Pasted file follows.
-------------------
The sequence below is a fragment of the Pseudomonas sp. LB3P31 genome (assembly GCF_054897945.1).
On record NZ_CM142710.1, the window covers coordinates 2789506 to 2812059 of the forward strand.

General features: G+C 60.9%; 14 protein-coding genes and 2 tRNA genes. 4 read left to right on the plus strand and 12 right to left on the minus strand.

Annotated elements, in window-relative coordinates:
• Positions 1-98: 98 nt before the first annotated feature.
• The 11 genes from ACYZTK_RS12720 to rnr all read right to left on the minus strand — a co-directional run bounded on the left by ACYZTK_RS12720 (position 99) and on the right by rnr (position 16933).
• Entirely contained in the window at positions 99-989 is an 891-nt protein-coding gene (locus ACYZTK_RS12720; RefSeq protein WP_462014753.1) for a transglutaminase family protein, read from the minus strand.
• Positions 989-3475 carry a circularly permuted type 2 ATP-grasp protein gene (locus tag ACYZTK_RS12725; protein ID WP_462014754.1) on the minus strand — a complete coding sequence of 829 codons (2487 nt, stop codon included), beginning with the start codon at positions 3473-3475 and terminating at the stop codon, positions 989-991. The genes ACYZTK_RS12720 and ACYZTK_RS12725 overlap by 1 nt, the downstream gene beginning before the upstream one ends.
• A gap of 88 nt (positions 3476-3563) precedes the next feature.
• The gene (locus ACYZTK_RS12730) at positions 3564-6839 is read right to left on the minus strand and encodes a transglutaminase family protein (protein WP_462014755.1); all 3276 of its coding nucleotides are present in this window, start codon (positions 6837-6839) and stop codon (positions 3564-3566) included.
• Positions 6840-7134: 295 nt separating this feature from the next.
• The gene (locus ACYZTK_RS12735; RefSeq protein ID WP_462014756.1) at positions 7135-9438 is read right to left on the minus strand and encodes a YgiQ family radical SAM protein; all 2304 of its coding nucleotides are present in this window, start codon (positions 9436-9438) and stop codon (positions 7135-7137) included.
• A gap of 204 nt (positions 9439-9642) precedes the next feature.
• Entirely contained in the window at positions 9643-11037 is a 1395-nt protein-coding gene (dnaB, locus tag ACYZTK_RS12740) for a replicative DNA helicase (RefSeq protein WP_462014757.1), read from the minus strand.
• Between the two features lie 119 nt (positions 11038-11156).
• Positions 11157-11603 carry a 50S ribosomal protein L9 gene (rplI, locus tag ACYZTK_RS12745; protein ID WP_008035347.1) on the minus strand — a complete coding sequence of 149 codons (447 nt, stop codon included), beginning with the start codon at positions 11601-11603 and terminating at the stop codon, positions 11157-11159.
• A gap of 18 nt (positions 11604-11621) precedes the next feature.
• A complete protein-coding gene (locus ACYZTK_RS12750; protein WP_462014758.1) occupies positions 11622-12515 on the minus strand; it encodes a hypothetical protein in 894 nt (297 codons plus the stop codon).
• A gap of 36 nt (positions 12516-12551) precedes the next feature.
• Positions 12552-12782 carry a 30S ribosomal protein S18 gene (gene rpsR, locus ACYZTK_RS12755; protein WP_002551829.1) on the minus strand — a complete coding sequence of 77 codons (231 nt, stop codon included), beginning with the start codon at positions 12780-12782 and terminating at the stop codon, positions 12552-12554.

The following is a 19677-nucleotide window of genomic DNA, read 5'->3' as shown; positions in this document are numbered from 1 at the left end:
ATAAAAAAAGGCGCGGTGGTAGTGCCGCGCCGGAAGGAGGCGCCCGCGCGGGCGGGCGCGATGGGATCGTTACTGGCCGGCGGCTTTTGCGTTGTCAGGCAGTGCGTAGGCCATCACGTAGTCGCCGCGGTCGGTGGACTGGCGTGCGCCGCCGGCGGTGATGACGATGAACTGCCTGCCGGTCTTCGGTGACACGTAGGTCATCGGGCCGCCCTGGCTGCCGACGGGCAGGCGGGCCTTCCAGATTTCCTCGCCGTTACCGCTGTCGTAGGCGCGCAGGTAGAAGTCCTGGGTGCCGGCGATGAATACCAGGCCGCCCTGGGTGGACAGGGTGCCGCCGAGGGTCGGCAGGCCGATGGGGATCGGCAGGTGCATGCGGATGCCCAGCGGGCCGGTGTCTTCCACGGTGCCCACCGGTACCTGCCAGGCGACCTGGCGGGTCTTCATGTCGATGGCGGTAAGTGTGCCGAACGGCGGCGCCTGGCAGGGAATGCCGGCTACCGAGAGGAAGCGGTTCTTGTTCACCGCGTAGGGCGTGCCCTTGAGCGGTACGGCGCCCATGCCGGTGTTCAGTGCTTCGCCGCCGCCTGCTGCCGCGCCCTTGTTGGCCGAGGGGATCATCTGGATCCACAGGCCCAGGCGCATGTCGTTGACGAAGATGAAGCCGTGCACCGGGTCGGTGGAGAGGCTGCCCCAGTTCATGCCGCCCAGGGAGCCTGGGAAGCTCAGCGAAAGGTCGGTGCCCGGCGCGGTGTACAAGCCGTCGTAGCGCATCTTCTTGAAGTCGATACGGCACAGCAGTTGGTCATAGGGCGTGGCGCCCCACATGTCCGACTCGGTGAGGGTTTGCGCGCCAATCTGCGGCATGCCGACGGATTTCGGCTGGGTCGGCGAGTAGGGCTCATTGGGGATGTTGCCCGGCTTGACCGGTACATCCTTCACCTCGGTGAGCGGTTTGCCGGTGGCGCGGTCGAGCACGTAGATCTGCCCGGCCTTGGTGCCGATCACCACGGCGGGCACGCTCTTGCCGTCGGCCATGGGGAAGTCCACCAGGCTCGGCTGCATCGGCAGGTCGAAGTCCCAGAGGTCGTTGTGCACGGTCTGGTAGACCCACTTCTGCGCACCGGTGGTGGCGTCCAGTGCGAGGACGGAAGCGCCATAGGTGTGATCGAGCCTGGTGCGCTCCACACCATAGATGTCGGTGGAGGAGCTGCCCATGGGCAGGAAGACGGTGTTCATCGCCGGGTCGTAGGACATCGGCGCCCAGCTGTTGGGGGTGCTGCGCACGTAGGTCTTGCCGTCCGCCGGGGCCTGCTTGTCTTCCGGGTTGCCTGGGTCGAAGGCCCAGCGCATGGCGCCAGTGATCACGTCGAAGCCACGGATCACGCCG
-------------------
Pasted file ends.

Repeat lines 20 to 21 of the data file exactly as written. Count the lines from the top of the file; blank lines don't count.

• Positions 12552-12782 carry a 30S ribosomal protein S18 gene (gene rpsR, locus ACYZTK_RS12755; protein WP_002551829.1) on the minus strand — a complete coding sequence of 77 codons (231 nt, stop codon included), beginning with the start codon at positions 12780-12782 and terminating at the stop codon, positions 12552-12554.

The following is a 19677-nucleotide window of genomic DNA, read 5'->3' as shown; positions in this document are numbered from 1 at the left end: